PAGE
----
Reducing Parkinson’s disease will require phasing out common pesticides and herbicides across agriculture

Reducing Parkinson’s disease will require phasing out common pesticides and herbicides across agriculture

Addressing the root cause of chronic disease in America will not be an easy task. One of the fastest growing neurological disorders in the world is Parkinson’s, and the root causes for this neurological disorder are ingrained into our agricultural systems and lawn care routines.

Every year, nearly 90,000 new cases of Parkinson’s are diagnosed. The rate of Parkinson’s has dramatically increased since the 1980s, when the rate of diagnosis was approximately 60,000 people per year. At the current trajectory, there will be 1.2 million people living with Parkinson’s by 2030.

Now, a new study finds that Parkinson’s is more prominent in areas of the country that use greater levels of agricultural pesticides and herbicides. Three of the greatest chemical offenders are atrazine, lindane and simazine.

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Geographical study finds higher incidence of Parkinson’s in areas that use atrazine, lindane, simazine

In the geographical study, researchers looked at nationwide data from 21.5 million Medicare beneficiaries who were at least 67 years old in 2009. The study took a closer look at 465 pesticides included in the U.S. Geological Survey and honed in on 65 of the most toxic chemicals. Then, the researchers determined the annual application amount of each pesticide by county between the years 1992 – 2008.

After ruling out county-level air pollution, rural/urban residence, and median income as potential confounding factors, the researchers dialed in on the counties that had a higher use of atrazine, lindane or simazine. These counties were correlated with greater Parkinson’s diagnosis in the Medicare study group. Inhabitants of these high-dose pesticide counties were 25 to 36 percent more likely to develop Parkinson’s. This was observed primarily in the Rocky Mountain and Great Plains region of the United States. Agricultural pesticides also contribute to higher Parkinson’s rates in southern California, southeastern Texas, central Pennsylvania and parts of Florida that rely heavily on insecticides. The study will be presented at the 76th annual meeting of the American Academy of Neurology in April.

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While simazine, lindane and atrazine were more closely linked to Parkinson’s disease, there were eleven other pesticides that also had a strong association with the disease, and that information has yet to be released. These agricultural chemicals are most used in Colorado, Idaho, Kansas, Montana, Nebraska, Nevada, New Mexico, North Dakota, Oklahoma, South Dakota, Texas, Utah and Wyoming.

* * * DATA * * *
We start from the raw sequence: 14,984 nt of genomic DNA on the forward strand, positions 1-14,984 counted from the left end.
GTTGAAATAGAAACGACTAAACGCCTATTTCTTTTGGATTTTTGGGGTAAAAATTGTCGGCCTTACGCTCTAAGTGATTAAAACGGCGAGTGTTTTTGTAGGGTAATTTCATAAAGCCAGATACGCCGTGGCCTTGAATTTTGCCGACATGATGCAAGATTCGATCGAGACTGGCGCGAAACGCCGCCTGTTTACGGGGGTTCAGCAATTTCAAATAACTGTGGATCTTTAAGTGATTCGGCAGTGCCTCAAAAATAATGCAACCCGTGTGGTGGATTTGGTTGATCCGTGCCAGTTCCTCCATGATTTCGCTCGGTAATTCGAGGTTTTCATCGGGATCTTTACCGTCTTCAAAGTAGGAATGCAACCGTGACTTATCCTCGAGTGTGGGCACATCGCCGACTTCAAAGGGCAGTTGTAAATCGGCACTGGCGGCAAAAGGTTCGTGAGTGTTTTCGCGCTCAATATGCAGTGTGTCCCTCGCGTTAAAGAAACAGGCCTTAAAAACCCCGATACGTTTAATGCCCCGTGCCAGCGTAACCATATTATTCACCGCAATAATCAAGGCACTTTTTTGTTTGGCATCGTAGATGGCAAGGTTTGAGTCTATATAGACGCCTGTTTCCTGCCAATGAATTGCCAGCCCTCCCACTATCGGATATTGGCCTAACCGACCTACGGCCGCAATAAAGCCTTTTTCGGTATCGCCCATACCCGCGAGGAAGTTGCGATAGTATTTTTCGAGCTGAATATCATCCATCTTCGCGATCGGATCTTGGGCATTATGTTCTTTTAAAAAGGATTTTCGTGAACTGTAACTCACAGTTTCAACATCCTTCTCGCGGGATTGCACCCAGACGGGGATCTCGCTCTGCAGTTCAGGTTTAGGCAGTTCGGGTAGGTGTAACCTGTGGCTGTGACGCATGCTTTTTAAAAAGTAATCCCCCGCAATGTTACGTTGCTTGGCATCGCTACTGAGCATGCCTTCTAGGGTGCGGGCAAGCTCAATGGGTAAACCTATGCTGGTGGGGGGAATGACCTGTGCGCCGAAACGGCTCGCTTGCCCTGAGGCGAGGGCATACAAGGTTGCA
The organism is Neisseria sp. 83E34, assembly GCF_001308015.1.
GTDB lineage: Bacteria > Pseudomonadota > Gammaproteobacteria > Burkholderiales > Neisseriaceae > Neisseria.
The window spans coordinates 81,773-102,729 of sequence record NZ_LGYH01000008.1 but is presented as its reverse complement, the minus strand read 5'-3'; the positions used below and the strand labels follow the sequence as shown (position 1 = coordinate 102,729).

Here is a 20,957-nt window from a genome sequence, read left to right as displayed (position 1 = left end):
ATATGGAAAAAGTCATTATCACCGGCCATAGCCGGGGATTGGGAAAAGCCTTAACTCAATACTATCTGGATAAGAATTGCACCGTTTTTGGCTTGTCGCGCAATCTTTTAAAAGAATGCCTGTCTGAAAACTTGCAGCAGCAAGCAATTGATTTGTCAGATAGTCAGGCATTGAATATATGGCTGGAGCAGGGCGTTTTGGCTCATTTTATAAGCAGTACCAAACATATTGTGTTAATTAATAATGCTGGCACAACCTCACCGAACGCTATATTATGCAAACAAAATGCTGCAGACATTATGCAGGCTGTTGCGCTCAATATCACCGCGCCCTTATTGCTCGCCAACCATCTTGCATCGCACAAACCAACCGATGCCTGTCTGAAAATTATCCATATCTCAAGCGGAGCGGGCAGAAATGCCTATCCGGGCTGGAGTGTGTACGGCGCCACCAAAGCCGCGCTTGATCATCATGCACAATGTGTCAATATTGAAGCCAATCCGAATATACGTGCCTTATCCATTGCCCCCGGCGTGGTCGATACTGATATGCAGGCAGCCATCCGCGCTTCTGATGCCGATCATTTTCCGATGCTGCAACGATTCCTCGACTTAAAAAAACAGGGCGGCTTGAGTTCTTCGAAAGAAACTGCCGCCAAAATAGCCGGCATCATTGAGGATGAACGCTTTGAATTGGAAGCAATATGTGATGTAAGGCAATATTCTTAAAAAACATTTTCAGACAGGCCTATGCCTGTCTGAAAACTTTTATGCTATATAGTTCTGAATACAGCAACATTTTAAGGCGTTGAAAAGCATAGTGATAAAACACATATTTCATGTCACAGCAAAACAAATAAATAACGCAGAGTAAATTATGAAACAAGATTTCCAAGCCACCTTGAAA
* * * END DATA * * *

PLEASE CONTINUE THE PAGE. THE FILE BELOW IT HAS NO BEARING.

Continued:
The herbicide atrazine, manufactured by Syngenta, is a notorious endocrine disrupting chemical that is sprayed on golf courses, residential lawns and on various crops such as corn, soybeans and sugarcane. In the study, people living in counties with the highest use of atrazine were 31 percent more likely to be diagnosed with Parkinson’s than in counties with the lowest exposure.

Simazine, which is chemically similar to atrazine, is sprayed on lawns to kill weeds. The chemical works by stopping photosynthesis. It remains biologically active for up to seven months. In the study, there were 411 new cases of Parkinson’s for every 100,000 people in counties with the highest exposure to simazine. In counties with the lowest exposure to the chemical, there were 380 new cases. The European Union has banned both of these chemicals, but both remain popular in Canada and the United States.

Lindane is an organochlorine chemical that is sprayed as an insecticide. The production and agricultural use of lindane was banned in 2009 under the Stockholm Convention on persistent organic pollutants, but is still used as an insecticide and as a secondary pharmaceutical to treat scabies and lice. In the study, people living in counties with the highest exposure to lindane were 25 percent more likely to be diagnosed with Parkinson’s.

Working with or near pesticides and herbicides increases risk of developing Parkinson’s

A 2023 UCLA and Harvard study found that cotton farm workers, who are exposed to these pesticides long term, are more likely to develop Parkinson’s later in life. The researchers were able to identify ten pesticides that cause direct harm to specific neurons in the brain that are responsible for voluntary movement. The pesticides caused these neurons to die off, which is the underlying mechanism behind Parkinson’s disease.

One of the most destructive toxins in pesticides is 1-methyl-4-phenyl-1,2,3,6-tetrahydropyridine (MPTP). This neurotoxin, found in pesticides, is structurally similar to paraquat. It causes the brain to deteriorate in the precise areas that control one’s motor movement and reward functions. MPTP causes all the telltale signs of Parkinson’s, including tremors, stiffness and slowed movements.

In order to reduce new cases of Parkinson’s disease, farmers will need to phase out many common pesticides and herbicides. This industry-wide phase out will need to be a cooperative effort across multiple counties, states and countries. To reduce incidence of this neurological disease, conventional agriculture will need to be transitioned to include more sustainable, permaculture methods that favor biodiversity, companion planting and manual/automated weed control and biodegradable, non-toxic pest control methods.

Sources include:

TheEpochTimes.com

AANFiles.blob.core.windows.net

Atrazine.news

Nature.com

NCBI.NLM.NIH.gov

ScienceDirect.com

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